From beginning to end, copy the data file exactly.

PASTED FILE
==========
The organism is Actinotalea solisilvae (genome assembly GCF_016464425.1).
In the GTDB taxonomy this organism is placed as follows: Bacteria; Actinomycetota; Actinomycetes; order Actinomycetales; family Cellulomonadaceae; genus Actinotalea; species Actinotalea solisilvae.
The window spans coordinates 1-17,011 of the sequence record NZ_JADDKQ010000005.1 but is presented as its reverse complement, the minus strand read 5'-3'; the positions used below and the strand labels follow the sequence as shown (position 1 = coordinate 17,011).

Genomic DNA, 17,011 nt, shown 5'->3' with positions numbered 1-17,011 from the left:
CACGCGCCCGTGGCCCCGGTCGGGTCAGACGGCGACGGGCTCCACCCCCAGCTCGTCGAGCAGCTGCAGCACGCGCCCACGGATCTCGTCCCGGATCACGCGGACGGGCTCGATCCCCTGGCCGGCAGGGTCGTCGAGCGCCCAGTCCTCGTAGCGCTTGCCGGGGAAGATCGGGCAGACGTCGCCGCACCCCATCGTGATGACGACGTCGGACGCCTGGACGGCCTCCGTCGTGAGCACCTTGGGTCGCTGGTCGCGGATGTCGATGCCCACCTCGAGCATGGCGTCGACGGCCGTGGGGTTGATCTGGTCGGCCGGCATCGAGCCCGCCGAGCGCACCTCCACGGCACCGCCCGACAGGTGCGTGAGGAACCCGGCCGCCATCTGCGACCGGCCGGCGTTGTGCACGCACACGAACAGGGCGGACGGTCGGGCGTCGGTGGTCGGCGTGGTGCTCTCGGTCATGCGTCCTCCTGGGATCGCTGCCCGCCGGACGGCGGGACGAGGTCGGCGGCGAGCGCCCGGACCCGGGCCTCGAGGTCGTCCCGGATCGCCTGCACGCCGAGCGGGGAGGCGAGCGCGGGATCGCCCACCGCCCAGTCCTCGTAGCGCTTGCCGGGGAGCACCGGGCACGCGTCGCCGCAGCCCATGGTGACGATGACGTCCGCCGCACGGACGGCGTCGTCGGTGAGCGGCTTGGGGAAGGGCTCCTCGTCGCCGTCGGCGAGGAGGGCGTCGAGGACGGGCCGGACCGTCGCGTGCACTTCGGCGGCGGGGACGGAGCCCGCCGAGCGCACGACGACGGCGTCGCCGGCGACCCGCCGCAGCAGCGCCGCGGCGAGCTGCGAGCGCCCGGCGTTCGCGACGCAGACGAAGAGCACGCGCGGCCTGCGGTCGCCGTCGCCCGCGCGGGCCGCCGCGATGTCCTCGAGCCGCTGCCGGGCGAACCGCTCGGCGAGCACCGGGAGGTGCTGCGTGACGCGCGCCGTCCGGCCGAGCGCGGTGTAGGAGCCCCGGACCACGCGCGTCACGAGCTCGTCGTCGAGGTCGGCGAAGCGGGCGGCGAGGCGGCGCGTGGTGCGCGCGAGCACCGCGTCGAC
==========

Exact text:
The organism is Actinotalea solisilvae (genome assembly GCF_016464425.1).
In the GTDB taxonomy this organism is placed as follows: Bacteria; Actinomycetota; Actinomycetes; order Actinomycetales; family Cellulomonadaceae; genus Actinotalea; species Actinotalea solisilvae.
The window spans coordinates 1-17,011 of the sequence record NZ_JADDKQ010000005.1 but is presented as its reverse complement, the minus strand read 5'-3'; the positions used below and the strand labels follow the sequence as shown (position 1 = coordinate 17,011).

Genomic DNA, 17,011 nt, shown 5'->3' with positions numbered 1-17,011 from the left:
CACGCGCCCGTGGCCCCGGTCGGGTCAGACGGCGACGGGCTCCACCCCCAGCTCGTCGAGCAGCTGCAGCACGCGCCCACGGATCTCGTCCCGGATCACGCGGACGGGCTCGATCCCCTGGCCGGCAGGGTCGTCGAGCGCCCAGTCCTCGTAGCGCTTGCCGGGGAAGATCGGGCAGACGTCGCCGCACCCCATCGTGATGACGACGTCGGACGCCTGGACGGCCTCCGTCGTGAGCACCTTGGGTCGCTGGTCGCGGATGTCGATGCCCACCTCGAGCATGGCGTCGACGGCCGTGGGGTTGATCTGGTCGGCCGGCATCGAGCCCGCCGAGCGCACCTCCACGGCACCGCCCGACAGGTGCGTGAGGAACCCGGCCGCCATCTGCGACCGGCCGGCGTTGTGCACGCACACGAACAGGGCGGACGGTCGGGCGTCGGTGGTCGGCGTGGTGCTCTCGGTCATGCGTCCTCCTGGGATCGCTGCCCGCCGGACGGCGGGACGAGGTCGGCGGCGAGCGCCCGGACCCGGGCCTCGAGGTCGTCCCGGATCGCCTGCACGCCGAGCGGGGAGGCGAGCGCGGGATCGCCCACCGCCCAGTCCTCGTAGCGCTTGCCGGGGAGCACCGGGCACGCGTCGCCGCAGCCCATGGTGACGATGACGTCCGCCGCACGGACGGCGTCGTCGGTGAGCGGCTTGGGGAAGGGCTCCTCGTCGCCGTCGGCGAGGAGGGCGTCGAGGACGGGCCGGACCGTCGCGTGCACTTCGGCGGCGGGGACGGAGCCCGCCGAGCGCACGACGACGGCGTCGCCGGCGACCCGCCGCAGCAGCGCCGCGGCGAGCTGCGAGCGCCCGGCGTTCGCGACGCAGACGAAGAGCACGCGCGGCCTGCGGTCGCCGTCGCCCGCGCGGGCCGCCGCGATGTCCTCGAGCCGCTGCCGGGCGAACCGCTCGGCGAGCACCGGGAGGTGCTGCGTGACGCGCGCCGTCCGGCCGAGCGCGGTGTAGGAGCCCCGGACCACGCGCGTCACGAGCTCGTCGTCGAGGTCGGCGAAGCGGGCGGCGAGGCGGCGCGTGGTGCGCGCGAGCACCGCGTCGAC